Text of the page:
Leon's eyes lit up when he saw them, a welcoming grin forming on his lips. "Lookee who's here," he barked happily. "The lost lambs. How's it hangin', kids? Got yourselves a good tan?" He chuckled; the sound low and grating and familiar. "Nice hat, Dom."
"You're one to talk," Dom countered, eying the black Stetson that adorned Leon's head. "Where did you come from?" He watched the stranger pull his horse to a stop in front of Brian and, with a narrow-eyed glance into Dom's direction, slide to the ground with the catlike grace of someone who spent a lot of time getting on and off large quadrupeds. "And who's John Wayne?"
"Oh, you'll love this," Leon promised, grinning like the Cheshire cat. "That's Benjamin Raymond O'Connor, Brian's big bro. He doesn't talk much, but, man, he can glare with the best of 'em."
From the way Brian winced at the introduction, Dom guessed his brother didn't like hearing his full name. Noting the way those impressive shoulders tightened under the stranger's shirt, Dom tensed and took a step towards the brothers, ready to pull the older O'Connor off the younger one. He didn't doubt Brian's ability to defend himself, but there was something in the stance of the quiet relative that set the warning bells of Dom's instincts ringing. This was no ordinary cowboy. Something was off, and Dom didn't like it.
His worry turned out to be for nothing. Benjamin Raymond muttered something unintelligible that made Brian laugh out loud then prompted his brother to pull off his shirt so he could have a look at the bandage. Even from his position beside Whiskey, Dom could see that there were some dark spots on the white gauze, too reddish to be just dirt. Damn Brian and his stoicism! Couldn't he have said something before he almost fell flat on his face?
Benjamin Raymond seemed to share his opinion, because he uttered a sound somewhere between an irritated huff and a snarl, buttoned Brian's shirt again and told him in no uncertain terms to get his exhausted ass on his horse where he was supposed to sit quiet and still until he was told to get down again. The rebellious glint in Brian's eyes told Dom that his friend was about to get ornery just on principle. Since he felt no desire to watch the man take a headlong dive from considerably higher up than ground level, he carefully picked up the reins and tugged. Whiskey followed him docilely, making up for the brownie points he'd lost when he'd almost pulled off Brian's arm with his stupid shying.
The brothers interrupted their developing staring contest when Dom appeared right beside them and held out the reins. "Stop being an ass," he growled. "Get on the damn horse. I'm hungry, my feet hurt, and I've seen enough of the sights for now. We can finish our conversation later."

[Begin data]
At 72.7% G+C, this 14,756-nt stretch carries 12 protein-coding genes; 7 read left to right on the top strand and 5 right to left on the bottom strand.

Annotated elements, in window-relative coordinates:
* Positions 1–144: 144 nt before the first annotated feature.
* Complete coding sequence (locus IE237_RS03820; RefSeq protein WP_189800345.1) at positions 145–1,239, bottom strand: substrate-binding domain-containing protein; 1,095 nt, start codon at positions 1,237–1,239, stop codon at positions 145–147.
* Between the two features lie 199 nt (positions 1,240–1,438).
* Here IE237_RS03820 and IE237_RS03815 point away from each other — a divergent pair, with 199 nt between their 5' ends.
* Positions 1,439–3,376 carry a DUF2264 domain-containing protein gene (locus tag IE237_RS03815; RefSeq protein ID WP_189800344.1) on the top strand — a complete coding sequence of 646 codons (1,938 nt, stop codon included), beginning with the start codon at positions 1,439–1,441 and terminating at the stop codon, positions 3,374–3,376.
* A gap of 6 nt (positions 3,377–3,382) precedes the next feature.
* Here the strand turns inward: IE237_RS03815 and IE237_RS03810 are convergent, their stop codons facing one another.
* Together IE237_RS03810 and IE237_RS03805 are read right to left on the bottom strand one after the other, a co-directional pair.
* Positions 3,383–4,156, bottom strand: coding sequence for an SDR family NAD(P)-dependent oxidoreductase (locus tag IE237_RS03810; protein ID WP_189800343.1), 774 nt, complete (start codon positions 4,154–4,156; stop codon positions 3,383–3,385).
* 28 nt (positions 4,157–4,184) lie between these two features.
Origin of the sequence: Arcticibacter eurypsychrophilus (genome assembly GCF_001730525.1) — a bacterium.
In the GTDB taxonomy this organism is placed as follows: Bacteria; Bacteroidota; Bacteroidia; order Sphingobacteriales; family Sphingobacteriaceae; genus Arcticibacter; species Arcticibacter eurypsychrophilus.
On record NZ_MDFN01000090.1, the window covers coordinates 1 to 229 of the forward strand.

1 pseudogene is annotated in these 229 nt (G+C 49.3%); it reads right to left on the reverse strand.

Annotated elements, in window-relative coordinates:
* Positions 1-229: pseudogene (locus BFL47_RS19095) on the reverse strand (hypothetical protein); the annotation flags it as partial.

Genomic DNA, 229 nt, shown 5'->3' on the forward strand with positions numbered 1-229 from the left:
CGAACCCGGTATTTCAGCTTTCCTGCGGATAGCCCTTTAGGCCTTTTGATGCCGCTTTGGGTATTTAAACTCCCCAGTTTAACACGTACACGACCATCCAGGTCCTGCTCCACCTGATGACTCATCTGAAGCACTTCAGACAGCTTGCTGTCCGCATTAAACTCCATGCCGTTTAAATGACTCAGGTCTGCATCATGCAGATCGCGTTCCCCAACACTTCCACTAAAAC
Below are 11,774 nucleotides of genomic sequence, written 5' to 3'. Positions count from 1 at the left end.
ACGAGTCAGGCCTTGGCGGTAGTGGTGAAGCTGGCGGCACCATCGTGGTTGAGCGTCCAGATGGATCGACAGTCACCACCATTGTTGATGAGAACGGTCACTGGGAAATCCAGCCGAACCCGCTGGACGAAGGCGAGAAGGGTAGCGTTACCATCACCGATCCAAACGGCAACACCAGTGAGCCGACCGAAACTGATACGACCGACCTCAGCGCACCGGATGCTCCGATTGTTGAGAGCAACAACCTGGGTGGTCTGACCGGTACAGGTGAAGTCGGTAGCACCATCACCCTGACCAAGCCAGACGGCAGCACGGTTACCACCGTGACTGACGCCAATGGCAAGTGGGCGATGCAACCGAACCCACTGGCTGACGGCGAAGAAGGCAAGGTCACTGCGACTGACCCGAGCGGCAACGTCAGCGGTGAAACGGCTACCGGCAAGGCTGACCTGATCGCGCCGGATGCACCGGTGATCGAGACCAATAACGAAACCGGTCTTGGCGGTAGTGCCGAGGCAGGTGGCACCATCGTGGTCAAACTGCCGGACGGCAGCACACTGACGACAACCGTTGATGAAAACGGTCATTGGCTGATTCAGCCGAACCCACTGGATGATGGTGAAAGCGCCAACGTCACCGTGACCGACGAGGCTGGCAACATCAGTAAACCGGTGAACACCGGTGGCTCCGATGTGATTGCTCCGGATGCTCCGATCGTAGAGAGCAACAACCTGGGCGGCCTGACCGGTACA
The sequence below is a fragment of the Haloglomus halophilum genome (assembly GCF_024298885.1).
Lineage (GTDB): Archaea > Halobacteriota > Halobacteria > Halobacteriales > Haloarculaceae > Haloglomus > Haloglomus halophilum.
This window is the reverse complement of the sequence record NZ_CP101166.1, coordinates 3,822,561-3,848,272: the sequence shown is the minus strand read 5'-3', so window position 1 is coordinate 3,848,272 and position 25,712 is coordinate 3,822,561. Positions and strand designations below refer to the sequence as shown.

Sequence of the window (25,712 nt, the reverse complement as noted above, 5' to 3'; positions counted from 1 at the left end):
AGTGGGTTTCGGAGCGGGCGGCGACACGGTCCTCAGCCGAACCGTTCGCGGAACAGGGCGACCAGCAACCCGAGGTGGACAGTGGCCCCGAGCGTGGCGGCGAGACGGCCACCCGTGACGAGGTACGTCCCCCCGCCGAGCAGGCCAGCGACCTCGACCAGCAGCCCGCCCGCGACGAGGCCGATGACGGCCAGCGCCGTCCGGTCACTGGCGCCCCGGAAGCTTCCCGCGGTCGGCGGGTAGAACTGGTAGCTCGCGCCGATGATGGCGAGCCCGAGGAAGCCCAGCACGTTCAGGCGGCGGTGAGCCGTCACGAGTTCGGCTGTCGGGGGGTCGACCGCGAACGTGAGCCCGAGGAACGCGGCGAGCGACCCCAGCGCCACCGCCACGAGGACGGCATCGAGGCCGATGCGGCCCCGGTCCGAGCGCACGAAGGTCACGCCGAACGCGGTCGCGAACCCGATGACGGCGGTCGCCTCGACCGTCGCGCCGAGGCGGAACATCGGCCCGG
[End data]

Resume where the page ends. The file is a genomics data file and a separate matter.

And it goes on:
"What he said." Benjamin Raymond nodded approvingly. "Plus, I'm not sure how long Dad can keep Rome and that tattooed punk busy."
Dom's temper flared at the less than favorable description of Vince - that it was accurate didn't mean anybody but family was allowed to use it - but Brian beat him to the punch. "You playing pot to Vince's kettle now, bro?" He smirked. "Does mom know about that new, itty bitty tattoo on your-"
Blue O'Connor eyes flashed dangerously. "Shut. Up."
"Nah, don't! It's just gettin' interesting!" Leon at least was having fun. Then again, Leon almost always had fun. The man was hard to shock and easily entertained. It was part of what made him the bedrock of Dom's team.
"Ignore him," Dom advised. "C'mon, Benjamin Raymond. Let's get Mr. Stubborn here back in the saddle."
"The name's Ben," Brian's brother ground out. "Ben. Just... Ben."
By this time, Dom was past courtesy and manners. "Fine, whatever. I'm Dom. Just Dom. Now get a move on."
Thankfully, Brian was feeling bad enough to be surprisingly cooperative. He allowed the two men to help him to his feet and even leaned slightly on Dom on their way to Whiskey's side. Of course he had to destroy the impression of vulnerability a moment later, when he swung lightly into the saddle, but by then Dom was too mellowed by the lingering sensation of Brian's warmth against his side to say anything beyond a half-hearted, "Show-off."
Getting Dom on his horse was more of a challenge, not least because of Leon's increasingly 'helpful' suggestions. Dom was wary of what he perceived to be a big, hairy, and potentially dangerous animal, and approached the whole idea of riding back to the ranch with all the enthusiasm of a cat about to be thrown into a dog kennel.
Finally, tired of the argument, Brian snapped at Leon to shut the fuck up, at his brother to stop smirking, and at Dom to put his left foot in the left stirrup and get his ass onto Pharaoh's back or else. Since he looked increasingly strained, the three men obeyed without further fuss. Leon and Ben watched critically as Dom mimicked what Brian had done and made it into the saddle without incident.